Time for hard HITECH reboot
So, you dropped a huge chunk of change on a new IT system. Now you are frustrated and have buyer’s regret. The “installation requirements” are very complex. And although you just bought it, the system already needs to be updated. It only seems to run one application – “EHR version 1.0,” but you want to do many other things too. EHR v1 is not very user friendly and sure makes you do your work differently. And there is more. This expensive new system doesn’t seem to connect to anything. Sure, there is a basic email application available, but you also want to look for information and get what you need when and where you need it. Isn’t that what the Internet enabled years ago?
[See also: Thrill is gone as meaningful use strains.]
If this is the metaphorical world of HITECH, here’s to giving Karen DeSalvo, the new national coordinator for Health IT, all the support she needs to do a full and hard HITECH reboot. More than 30 billion dollars have been spent. And while it is reasonable that many HIT outcomes are still unfulfilled, the path forward seems murky. EHR adoption has surged, but much of what has been broken about health IT in the United States still remains. And the leverage of the HITECH funds is dwindling fast.
Now there is yet another independent report, this time from the JASON group which, like the report from the President’s Council of Advisors on Science and Technology before it, suggests the need for a major architecting effort for health IT nationally. The Government Accountability Office reports that there is a lack of strategy, prioritized actions, and milestones in HITECH. HIT interoperability is recognized as being limited at multiple levels. And resultantly, the benefits of HIT that depend on a combination of adoption, interoperability, and health information exchange as table stakes are elusive.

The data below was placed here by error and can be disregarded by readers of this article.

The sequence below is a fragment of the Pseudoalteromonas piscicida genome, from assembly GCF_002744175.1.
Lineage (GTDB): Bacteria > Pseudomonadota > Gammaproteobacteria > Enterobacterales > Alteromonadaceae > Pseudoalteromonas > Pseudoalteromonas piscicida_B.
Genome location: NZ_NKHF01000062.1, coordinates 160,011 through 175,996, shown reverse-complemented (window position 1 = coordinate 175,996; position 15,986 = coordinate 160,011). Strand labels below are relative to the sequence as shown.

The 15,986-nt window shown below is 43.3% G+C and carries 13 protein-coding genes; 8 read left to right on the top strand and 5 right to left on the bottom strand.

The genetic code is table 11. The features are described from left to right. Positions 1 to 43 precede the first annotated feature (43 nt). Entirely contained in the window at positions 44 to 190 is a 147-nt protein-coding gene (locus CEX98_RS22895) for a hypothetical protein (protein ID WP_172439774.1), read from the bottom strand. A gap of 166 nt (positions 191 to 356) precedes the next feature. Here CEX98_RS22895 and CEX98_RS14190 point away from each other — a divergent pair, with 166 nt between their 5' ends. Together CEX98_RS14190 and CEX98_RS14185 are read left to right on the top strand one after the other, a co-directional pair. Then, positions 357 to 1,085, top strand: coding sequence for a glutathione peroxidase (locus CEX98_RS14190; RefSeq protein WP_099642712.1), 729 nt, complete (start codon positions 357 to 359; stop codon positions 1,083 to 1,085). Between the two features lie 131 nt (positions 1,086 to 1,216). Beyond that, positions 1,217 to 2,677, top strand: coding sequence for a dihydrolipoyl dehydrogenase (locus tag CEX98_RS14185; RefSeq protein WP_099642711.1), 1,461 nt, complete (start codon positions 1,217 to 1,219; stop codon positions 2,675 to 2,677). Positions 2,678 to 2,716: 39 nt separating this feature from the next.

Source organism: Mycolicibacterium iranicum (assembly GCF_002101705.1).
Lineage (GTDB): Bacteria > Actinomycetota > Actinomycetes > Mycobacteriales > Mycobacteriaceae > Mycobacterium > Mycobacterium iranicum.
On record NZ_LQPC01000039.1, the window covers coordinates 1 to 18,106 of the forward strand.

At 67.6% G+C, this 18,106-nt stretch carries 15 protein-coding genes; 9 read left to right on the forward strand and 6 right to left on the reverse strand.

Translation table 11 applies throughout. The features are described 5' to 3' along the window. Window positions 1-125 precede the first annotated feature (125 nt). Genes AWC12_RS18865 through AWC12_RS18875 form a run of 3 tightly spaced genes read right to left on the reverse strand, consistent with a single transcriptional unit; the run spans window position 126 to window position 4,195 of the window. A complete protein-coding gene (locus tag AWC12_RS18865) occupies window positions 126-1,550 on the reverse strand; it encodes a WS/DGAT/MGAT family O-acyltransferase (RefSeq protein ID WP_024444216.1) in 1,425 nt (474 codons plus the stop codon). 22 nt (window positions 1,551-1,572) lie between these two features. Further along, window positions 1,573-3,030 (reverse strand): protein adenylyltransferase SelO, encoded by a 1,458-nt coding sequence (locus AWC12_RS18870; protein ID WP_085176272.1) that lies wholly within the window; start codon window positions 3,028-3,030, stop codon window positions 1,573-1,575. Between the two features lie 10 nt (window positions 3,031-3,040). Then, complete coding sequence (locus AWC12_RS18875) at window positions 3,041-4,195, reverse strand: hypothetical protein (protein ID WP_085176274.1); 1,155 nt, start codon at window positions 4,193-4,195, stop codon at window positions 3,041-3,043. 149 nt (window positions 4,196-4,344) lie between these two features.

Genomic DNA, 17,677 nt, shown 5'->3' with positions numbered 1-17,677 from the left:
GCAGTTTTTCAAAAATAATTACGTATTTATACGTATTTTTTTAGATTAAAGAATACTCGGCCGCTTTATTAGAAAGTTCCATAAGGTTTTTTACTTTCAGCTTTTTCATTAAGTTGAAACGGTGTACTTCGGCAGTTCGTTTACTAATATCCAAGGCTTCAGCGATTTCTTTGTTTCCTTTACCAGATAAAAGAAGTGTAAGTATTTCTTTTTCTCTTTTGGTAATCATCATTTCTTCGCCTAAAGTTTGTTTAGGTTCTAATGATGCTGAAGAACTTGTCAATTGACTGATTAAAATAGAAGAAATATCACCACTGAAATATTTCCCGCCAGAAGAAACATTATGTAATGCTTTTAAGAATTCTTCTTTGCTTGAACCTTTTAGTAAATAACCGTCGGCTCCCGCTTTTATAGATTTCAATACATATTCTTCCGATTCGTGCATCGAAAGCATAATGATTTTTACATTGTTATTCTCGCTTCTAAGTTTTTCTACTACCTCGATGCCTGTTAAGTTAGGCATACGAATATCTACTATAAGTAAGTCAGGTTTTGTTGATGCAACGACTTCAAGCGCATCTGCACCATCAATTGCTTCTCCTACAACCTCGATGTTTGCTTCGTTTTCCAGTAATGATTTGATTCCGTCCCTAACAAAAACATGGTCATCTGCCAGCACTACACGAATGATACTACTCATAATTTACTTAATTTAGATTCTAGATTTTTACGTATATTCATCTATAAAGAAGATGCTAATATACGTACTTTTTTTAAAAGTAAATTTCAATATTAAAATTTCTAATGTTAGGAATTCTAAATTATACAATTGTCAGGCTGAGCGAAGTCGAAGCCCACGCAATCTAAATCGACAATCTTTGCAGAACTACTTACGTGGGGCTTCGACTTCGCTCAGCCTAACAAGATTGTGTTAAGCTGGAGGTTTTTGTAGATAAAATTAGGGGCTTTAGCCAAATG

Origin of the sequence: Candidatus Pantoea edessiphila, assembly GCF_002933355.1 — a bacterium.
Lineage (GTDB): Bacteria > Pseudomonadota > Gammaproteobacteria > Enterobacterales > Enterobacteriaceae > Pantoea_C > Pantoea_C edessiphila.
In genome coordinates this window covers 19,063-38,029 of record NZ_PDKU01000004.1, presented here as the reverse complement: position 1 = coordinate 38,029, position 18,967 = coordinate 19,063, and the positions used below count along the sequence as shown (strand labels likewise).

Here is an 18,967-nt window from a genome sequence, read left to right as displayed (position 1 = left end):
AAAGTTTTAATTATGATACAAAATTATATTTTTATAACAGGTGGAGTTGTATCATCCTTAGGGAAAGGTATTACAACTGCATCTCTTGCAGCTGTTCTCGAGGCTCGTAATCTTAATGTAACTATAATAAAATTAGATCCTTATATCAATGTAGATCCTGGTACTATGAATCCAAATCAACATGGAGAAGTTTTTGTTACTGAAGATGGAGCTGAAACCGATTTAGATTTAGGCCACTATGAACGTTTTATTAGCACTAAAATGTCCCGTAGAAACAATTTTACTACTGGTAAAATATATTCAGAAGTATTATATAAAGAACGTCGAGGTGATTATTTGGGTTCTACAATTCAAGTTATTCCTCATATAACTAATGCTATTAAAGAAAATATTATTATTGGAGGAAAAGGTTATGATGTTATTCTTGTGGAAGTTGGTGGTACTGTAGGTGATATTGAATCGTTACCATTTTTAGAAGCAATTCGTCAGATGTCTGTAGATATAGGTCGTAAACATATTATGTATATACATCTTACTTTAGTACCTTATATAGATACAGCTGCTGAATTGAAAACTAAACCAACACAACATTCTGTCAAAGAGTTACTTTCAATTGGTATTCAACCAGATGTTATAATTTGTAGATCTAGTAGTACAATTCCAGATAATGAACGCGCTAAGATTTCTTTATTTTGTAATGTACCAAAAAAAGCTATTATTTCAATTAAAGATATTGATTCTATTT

[See also: Commentary: What about interoperability?]
Meanwhile political resistance has reached a frenzied pitch. Entrenched interests are back on top and aggressively lobbying to advance their respective positions. Very few hospitals and providers have achieved Stage 2 of meaningful use, Stage 3 concepts have received substantial push-back, EHR certification is under fire, and ICD-10 has been pushed back yet another time. Dr. DeSalvo has initiated a reorganization of the HIT Policy and the HIT Standards Committees, but has much more work cut out for her. So, here we offer our unsolicited top 10 list of HITECH reboot priorities:
10) Divide and conquer - Separate healthcare provider adoption angst and frustration from EHR vendor complaints about standards implementation and certification. Although these two things are frequently conflated during political push-back, they should be addressed very differently…